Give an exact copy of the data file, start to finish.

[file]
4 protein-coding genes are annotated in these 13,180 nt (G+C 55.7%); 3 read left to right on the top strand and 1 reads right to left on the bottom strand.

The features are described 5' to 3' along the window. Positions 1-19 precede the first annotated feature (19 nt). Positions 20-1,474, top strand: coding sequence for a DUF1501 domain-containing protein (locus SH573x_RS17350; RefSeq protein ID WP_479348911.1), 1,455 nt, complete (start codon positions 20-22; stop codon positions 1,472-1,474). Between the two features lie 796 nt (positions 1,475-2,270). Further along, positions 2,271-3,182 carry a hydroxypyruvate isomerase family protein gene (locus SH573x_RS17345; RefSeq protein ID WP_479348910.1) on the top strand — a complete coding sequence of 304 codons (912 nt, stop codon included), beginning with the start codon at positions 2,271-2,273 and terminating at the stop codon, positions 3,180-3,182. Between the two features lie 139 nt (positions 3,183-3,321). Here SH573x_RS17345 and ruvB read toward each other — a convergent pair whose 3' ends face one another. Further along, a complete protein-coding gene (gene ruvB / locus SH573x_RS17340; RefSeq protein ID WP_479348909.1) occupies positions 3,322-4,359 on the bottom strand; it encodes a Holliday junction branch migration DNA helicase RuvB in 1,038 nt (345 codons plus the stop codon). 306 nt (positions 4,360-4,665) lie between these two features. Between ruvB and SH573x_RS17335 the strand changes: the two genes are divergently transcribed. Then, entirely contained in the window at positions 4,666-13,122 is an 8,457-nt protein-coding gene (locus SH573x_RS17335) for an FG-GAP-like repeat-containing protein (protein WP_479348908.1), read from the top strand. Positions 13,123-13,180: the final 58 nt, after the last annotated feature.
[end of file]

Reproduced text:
4 protein-coding genes are annotated in these 13,180 nt (G+C 55.7%); 3 read left to right on the top strand and 1 reads right to left on the bottom strand.

The features are described 5' to 3' along the window. Positions 1-19 precede the first annotated feature (19 nt). Positions 20-1,474, top strand: coding sequence for a DUF1501 domain-containing protein (locus SH573x_RS17350; RefSeq protein ID WP_479348911.1), 1,455 nt, complete (start codon positions 20-22; stop codon positions 1,472-1,474). Between the two features lie 796 nt (positions 1,475-2,270). Further along, positions 2,271-3,182 carry a hydroxypyruvate isomerase family protein gene (locus SH573x_RS17345; RefSeq protein ID WP_479348910.1) on the top strand — a complete coding sequence of 304 codons (912 nt, stop codon included), beginning with the start codon at positions 2,271-2,273 and terminating at the stop codon, positions 3,180-3,182. Between the two features lie 139 nt (positions 3,183-3,321). Here SH573x_RS17345 and ruvB read toward each other — a convergent pair whose 3' ends face one another. Further along, a complete protein-coding gene (gene ruvB / locus SH573x_RS17340; RefSeq protein ID WP_479348909.1) occupies positions 3,322-4,359 on the bottom strand; it encodes a Holliday junction branch migration DNA helicase RuvB in 1,038 nt (345 codons plus the stop codon). 306 nt (positions 4,360-4,665) lie between these two features. Between ruvB and SH573x_RS17335 the strand changes: the two genes are divergently transcribed. Then, entirely contained in the window at positions 4,666-13,122 is an 8,457-nt protein-coding gene (locus SH573x_RS17335) for an FG-GAP-like repeat-containing protein (protein WP_479348908.1), read from the top strand. Positions 13,123-13,180: the final 58 nt, after the last annotated feature.